Adjusted Basis Calculation for Gain or loss on Property – Paul Gaulkin CPA

highlighter over capital gain definedBefore a taxpayer can figure out the gain or loss on the sale, exchange, or other disposition of property or figuring allowance depreciation, depletion, or amortization, a taxpayer must usually make certain adjustments to the cost of the property. Once these adjustments are made, the amount remaining is the adjusted basis.

Below is a list of the specific items that can increase or decrease the basis of property for gain or loss calculations.

Items that Increase Basis

You can increase the basis of a property by all items properly added to a capital account. Usually this includes two items, capital improvements and assessments for local improvements.

Capital improvements can be thought of as costs of improvements having a useful life of more than one year, which increase the value of property, lengthen its life, or adapt it to a different use. These include:

1. Paving a driveway
2. Building a fence
3. Installing new plumbing or wiring within the house
4. Adding a new roof
5. Adding an additional bathroom and/or bedroom

Assessments for local improvements can be thought of as property assessments for improvements that increase the value of the property. It is important to not deduct these assessments as taxes. They will include:

1. Roads
2. Sidewalks
3. Extending utility service to the property
4. Water connections

Remember that both of these types of circumstances will increase the basis of the property for calculating gain or loss.

Items that Increase Basis

The next step is to decrease the basis of any property by all items that represent a return of capital for the period during which the taxpayer held the property. Examples of items that decrease basis include:

1. Non taxable corporate distributions – These dividends reflect a return of capital and reduces basis.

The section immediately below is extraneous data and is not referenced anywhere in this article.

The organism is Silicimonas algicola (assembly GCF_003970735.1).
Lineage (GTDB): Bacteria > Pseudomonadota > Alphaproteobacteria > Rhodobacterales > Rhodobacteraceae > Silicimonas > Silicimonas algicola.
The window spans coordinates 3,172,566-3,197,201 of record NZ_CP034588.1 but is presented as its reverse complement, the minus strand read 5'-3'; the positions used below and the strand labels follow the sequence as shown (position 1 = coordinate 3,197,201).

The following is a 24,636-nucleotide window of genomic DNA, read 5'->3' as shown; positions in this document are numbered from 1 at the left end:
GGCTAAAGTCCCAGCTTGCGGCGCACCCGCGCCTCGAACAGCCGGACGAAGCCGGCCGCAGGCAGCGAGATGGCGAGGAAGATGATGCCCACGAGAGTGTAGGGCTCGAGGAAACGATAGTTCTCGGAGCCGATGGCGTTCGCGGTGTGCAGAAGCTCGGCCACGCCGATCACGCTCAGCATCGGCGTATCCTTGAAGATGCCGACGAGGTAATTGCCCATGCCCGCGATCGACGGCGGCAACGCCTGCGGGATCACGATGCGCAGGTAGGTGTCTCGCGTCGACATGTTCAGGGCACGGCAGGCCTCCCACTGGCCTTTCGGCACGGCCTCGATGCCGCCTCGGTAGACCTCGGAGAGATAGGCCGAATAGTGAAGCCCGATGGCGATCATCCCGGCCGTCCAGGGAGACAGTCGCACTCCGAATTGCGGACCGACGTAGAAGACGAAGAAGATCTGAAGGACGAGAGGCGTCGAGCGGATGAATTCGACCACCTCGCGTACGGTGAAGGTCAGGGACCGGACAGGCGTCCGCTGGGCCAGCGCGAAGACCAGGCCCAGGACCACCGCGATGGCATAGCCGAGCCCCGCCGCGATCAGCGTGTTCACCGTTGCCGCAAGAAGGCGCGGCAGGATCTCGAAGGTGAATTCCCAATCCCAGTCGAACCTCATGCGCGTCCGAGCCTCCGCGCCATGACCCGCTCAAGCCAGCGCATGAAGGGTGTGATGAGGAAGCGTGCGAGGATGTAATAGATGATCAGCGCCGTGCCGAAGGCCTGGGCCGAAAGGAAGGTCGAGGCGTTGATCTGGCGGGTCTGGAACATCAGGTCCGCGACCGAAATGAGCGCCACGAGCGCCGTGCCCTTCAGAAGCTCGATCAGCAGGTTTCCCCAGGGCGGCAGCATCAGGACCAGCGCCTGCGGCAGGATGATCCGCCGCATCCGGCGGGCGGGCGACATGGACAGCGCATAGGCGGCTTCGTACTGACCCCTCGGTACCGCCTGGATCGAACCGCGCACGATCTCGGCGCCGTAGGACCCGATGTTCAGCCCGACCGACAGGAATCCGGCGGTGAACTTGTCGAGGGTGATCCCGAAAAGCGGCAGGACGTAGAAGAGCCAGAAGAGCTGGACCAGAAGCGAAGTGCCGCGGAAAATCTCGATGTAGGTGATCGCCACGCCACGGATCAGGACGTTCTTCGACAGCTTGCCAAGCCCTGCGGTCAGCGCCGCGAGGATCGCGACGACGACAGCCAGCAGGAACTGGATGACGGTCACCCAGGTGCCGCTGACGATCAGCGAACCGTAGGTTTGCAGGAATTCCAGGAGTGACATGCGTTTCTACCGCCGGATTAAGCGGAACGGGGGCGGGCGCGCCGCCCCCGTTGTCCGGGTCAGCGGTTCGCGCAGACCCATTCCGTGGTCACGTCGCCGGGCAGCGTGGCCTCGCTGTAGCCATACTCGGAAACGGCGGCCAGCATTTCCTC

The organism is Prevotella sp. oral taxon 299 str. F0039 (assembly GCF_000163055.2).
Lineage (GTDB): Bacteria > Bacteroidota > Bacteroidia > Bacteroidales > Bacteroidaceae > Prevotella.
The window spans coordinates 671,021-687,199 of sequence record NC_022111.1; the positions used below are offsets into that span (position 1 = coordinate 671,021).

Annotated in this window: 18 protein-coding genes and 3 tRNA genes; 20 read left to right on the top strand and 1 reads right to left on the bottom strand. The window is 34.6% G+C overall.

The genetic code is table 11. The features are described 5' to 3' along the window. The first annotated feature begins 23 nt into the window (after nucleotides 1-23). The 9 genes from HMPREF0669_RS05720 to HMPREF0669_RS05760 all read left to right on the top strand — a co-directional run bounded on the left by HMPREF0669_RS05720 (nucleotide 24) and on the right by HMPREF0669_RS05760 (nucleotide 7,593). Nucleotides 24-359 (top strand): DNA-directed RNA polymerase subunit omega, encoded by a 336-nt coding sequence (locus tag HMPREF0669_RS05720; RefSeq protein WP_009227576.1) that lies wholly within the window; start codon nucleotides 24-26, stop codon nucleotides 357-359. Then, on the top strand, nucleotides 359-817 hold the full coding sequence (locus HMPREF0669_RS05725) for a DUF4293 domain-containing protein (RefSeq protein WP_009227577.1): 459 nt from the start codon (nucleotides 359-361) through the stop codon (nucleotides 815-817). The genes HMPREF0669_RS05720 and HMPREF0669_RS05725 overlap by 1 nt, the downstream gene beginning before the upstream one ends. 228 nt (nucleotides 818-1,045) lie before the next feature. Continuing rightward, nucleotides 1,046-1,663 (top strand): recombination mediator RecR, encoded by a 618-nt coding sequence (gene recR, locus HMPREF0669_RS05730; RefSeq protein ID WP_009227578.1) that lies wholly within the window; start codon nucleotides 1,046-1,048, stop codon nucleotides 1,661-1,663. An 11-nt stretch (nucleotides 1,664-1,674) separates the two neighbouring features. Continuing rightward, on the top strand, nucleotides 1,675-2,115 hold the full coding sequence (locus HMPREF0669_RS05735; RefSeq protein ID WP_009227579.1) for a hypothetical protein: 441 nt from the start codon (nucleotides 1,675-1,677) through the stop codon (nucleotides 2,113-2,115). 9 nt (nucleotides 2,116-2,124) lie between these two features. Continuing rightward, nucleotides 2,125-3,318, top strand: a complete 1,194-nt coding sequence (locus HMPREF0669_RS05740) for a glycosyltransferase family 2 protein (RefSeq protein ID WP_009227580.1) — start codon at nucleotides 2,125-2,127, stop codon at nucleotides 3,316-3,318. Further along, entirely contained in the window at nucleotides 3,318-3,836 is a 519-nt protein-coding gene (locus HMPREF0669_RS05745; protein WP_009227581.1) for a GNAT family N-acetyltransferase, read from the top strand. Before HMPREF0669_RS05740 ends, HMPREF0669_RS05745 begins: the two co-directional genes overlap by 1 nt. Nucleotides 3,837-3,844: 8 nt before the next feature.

2. Casualty and theft losses – Decrease the basis of property by any insurance proceeds or other reimbursements and by any deductible loss not covered by insurance. Also remember that you can increase the basis for amounts that were spent on repairs to restore the property to its pre casualty condition.

3. Depreciation and Section 179 deduction – The basis of a taxpayer’s qualifying business property will be decreased by any section 179 deductions taken and the depreciation deducted. This also includes depreciation that could have been deducted but was not.

4. Easements – The IRS will consider compensation for granting an easement proceeds from the sale of an interest in real property.

5. Credits – Basis may be reduced by the amount of credits received for the alternative motor vehicle credit, alternative fuel vehicle refueling property credit, and the residential energy efficient property credit.

Remember that this is just a general outline of the most common items that will decrease basis and therefore other situations can also cause the reduction of basis.

About Paul Gaulkin CPA

Paul Gaulkin is a Certified Public Accountant and enrolled with the U.S. Treasury to practice before the IRS. Mr. Gaulkin possesses unique technical knowledge in the process of securing relief for taxpayers nationwide with IRS and State tax problems. With an accounting degree from Florida International University, he is able to transform complex tax and accounting problems into easy to understand solutions.

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